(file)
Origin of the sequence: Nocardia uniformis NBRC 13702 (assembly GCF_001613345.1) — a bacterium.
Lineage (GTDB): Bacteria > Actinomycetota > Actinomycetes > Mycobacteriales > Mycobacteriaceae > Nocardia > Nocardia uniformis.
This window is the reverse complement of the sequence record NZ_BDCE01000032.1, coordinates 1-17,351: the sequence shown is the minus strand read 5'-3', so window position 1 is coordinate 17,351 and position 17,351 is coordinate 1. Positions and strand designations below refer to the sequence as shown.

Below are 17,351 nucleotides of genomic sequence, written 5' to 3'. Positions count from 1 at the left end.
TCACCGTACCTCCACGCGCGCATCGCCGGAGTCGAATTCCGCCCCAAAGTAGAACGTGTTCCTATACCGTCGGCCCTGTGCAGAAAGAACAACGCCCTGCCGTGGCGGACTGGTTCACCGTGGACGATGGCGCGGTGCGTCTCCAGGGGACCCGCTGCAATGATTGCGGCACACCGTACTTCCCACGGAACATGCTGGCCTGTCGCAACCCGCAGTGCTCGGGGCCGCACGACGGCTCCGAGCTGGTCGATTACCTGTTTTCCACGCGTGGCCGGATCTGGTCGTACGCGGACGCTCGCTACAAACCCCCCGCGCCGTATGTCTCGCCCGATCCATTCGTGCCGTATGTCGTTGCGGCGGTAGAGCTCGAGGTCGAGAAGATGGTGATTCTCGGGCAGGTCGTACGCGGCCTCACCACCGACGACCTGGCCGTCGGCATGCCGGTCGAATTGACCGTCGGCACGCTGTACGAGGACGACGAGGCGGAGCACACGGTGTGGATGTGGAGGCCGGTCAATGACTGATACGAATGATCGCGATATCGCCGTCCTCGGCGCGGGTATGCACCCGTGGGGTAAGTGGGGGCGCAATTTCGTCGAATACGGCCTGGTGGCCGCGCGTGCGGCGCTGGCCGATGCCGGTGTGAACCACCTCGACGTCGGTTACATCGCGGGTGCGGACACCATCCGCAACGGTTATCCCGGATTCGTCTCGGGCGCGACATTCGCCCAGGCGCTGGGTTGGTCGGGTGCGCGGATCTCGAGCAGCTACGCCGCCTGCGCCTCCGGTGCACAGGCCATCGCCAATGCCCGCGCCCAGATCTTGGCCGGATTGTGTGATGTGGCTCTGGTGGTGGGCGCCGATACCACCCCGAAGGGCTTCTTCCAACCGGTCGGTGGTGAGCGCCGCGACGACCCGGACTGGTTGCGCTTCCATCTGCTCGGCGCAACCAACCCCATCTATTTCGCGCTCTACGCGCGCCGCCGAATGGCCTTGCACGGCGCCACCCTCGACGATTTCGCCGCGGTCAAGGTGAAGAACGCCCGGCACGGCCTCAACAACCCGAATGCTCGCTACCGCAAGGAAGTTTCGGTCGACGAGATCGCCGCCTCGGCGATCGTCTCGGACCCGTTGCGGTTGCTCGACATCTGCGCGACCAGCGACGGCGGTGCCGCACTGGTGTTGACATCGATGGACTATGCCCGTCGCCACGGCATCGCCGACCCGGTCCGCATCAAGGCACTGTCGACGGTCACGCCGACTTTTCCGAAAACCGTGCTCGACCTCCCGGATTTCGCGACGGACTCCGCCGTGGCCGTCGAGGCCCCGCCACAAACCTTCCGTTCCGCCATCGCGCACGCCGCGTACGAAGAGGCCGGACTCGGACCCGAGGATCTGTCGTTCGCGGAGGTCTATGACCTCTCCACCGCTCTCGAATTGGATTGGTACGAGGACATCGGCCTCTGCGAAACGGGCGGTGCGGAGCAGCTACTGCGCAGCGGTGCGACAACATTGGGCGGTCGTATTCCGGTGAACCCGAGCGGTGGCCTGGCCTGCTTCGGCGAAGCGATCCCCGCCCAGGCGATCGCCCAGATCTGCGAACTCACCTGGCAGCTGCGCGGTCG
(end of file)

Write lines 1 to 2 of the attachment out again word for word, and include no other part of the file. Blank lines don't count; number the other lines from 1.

Origin of the sequence: Nocardia uniformis NBRC 13702 (assembly GCF_001613345.1) — a bacterium.
Lineage (GTDB): Bacteria > Actinomycetota > Actinomycetes > Mycobacteriales > Mycobacteriaceae > Nocardia > Nocardia uniformis.